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Protocol for the management of oral surgery patients on warfarin utilizing a Point-of-Care In-Office international normalized ratio monitoring device

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DOI: 10.4236/ojst.2013.34044    4,952 Downloads   7,008 Views   Citations

ABSTRACT

Purpose: This study was performed to assess the utility and safety of an In-Office INR Monitoring Device and present a safe and efficient protocol for the management of patients on oral anticoagulants and/or antithrombolytics requiring routine office oral and maxillofacial surgery. Patients and Methods: Sixty-one patients requiring “minor” oral and maxillofacial surgery being treated chronically with oral anticoagulation (warfarin) were entered into the study and compared in 2 groups. The control group (n = 29) was managed by discontinuing warfarin and any anti-platelet medication(s) prior to surgery. In the study group (n = 30), the decision to continue or withhold warfarin was determined by a protocol in which patients are 1) stratified based on risk for thromboembolism, and 2) classified as requiring “major” or “minor” surgery. Procedures categorized as “minor” surgery included dental extraction(s), dental implants, soft tissue and bone biopsies, and preprosthetic bone surgery, and incision and drainage. Warfarin and antiplatelet medication were not withheld in these patients, and a Point-of-Care In-Office INR Monitoring Device was used to obtain INR levels on the day of consultation and surgery. Local measures including removal of granulation tissue, packing, suturing, etc. were utilized for hemostasis. Results: The 30 patients in the study group maintained on warfarin readily achieved hemostasis using intraoperative local measures. The mean INR measured by the In-Office INR Monitoring Device was 2.36 with a range from 1.3 to 3.2. Study group patients underwent a total of 131 separate procedures including 108 dental extractions (impactions), placement of dental implants, preprosthetic bony surgery, bone cyst removal, soft tissue biopsies, facial skin cancer repair, and incision and drainage. One patient (3%) required “minor” intervention with removal of a “liver clot” on postop day 2 with repacking and suturing. The 29 patients in the control group discontinued off of war farin underwent a total of 99 procedures. One patient (3%) also required a “minor” intervention (repacking of extraction site). There were no “major” complications in either group. Conclusions: This study supports previous studies that minor oral surgery procedures can be safely performed while maintaining patients on warfarin minimizing the risk of a potentially devastating thromboembolic event. When deciding whether or not to withhold warfarin, this study supports the use of the proposed protocol based on 1) risk stratification for thromboembolism, 2) the need for “minor” versus “major” surgery, 3) and utilization of an In-Office INR Monitoring Device. An In-Office Point-of-Care INR measuring device can be a very effective tool to safely simplify and make the perioperative management of the anticoagulated patient more efficient for the patient and oral and maxillo facial surgeon.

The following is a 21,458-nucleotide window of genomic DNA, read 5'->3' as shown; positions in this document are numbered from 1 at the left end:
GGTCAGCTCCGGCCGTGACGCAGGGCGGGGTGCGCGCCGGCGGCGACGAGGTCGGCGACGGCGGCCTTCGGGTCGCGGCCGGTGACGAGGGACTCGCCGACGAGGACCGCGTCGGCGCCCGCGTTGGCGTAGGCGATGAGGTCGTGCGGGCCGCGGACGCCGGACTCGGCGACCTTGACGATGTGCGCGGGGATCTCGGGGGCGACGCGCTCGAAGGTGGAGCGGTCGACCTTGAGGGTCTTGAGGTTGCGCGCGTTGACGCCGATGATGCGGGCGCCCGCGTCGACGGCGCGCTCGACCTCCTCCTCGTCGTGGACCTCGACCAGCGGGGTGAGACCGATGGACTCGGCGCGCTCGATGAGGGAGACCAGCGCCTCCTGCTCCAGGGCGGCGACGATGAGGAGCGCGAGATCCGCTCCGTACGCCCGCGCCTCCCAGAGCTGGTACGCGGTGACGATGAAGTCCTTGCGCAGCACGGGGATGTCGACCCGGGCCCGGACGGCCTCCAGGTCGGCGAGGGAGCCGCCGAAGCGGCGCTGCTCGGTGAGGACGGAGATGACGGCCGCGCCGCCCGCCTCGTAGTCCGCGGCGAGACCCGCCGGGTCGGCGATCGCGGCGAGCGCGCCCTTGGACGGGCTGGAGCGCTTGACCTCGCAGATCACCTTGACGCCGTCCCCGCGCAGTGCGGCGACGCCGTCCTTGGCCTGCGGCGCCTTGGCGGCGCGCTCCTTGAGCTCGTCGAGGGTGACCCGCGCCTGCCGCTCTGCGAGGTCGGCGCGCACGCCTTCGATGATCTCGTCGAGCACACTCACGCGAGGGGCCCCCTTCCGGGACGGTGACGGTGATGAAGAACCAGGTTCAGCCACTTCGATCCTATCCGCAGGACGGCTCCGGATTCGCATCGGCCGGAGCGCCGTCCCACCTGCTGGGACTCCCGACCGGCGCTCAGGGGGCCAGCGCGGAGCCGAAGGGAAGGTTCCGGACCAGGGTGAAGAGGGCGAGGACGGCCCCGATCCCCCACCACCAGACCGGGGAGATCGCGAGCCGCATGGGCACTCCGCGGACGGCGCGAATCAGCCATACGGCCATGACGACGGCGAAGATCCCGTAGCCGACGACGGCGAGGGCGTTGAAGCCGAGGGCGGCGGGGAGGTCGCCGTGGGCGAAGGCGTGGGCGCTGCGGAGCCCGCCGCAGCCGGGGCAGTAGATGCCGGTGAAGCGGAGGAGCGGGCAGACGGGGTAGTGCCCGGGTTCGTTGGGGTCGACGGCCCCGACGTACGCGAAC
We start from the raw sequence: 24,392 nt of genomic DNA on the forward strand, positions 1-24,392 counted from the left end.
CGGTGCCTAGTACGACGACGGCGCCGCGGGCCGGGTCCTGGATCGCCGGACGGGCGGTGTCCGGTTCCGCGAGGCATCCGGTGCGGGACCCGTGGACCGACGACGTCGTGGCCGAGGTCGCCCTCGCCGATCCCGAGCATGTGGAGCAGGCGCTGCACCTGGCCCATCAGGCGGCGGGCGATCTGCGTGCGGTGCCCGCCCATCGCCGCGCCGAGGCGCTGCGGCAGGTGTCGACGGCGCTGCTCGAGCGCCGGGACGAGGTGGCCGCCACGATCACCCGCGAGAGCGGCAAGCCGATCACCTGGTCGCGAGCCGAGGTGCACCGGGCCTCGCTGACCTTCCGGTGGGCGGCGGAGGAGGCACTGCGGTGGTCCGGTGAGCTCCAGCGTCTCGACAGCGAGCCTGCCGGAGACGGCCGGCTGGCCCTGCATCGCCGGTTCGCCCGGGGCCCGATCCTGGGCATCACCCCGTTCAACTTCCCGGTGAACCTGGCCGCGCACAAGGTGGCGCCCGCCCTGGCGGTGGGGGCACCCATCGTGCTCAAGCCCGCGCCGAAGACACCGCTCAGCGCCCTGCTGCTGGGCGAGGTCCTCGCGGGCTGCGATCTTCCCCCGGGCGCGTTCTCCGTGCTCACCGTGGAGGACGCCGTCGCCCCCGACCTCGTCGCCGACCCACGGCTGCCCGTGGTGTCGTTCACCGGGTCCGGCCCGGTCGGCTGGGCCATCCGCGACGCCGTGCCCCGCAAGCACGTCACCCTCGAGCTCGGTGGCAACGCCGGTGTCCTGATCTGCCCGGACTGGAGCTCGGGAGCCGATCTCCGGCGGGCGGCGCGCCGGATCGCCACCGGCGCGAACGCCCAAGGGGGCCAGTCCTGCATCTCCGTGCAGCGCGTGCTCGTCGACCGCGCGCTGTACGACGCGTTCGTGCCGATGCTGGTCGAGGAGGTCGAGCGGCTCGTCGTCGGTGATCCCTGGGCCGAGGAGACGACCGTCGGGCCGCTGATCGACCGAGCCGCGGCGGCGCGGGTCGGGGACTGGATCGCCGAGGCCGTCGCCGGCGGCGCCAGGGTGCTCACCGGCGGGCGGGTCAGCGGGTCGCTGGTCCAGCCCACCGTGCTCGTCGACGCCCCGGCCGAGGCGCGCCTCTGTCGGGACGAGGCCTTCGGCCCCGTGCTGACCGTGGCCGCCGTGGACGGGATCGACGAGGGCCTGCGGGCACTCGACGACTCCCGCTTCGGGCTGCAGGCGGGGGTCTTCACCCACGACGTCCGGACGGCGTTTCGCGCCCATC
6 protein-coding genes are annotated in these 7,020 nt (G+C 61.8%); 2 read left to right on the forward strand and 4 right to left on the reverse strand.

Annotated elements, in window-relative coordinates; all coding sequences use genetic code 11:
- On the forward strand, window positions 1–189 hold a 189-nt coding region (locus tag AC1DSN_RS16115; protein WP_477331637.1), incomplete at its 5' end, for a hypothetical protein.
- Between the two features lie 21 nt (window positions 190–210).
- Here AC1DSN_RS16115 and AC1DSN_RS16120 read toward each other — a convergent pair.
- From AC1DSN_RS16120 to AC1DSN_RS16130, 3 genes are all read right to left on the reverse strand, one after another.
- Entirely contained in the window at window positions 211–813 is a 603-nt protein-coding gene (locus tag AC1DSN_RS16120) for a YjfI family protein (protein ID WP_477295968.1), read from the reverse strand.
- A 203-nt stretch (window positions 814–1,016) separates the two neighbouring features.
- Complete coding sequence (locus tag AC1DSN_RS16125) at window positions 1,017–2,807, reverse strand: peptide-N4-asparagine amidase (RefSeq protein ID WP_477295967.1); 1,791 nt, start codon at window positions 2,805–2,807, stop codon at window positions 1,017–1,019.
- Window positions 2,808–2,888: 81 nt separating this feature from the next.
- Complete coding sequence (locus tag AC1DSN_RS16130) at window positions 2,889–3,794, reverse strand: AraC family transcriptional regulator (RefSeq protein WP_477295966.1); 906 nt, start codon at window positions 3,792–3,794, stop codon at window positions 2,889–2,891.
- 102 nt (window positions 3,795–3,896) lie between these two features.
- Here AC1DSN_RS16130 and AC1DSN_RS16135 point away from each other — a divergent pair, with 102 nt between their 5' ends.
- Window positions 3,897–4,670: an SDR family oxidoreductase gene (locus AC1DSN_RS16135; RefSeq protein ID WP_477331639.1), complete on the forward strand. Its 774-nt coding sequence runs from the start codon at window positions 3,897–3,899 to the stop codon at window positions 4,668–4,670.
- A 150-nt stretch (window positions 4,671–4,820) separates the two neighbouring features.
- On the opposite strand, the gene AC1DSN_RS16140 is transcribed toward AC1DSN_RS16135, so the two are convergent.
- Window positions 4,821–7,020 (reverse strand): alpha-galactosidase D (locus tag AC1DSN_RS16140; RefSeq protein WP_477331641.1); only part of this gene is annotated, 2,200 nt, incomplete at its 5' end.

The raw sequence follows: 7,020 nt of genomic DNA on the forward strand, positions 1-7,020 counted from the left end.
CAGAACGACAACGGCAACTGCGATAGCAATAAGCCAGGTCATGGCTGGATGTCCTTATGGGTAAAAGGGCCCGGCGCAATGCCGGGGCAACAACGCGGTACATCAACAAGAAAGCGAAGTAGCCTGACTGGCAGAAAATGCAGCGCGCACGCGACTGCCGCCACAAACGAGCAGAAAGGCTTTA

Conflicts of Interest

The authors declare no conflicts of interest.

Cite this paper

Hatzis, G. (2013) Protocol for the management of oral surgery patients on warfarin utilizing a Point-of-Care In-Office international normalized ratio monitoring device. Open Journal of Stomatology, 3, 255-267. doi: 10.4236/ojst.2013.34044.

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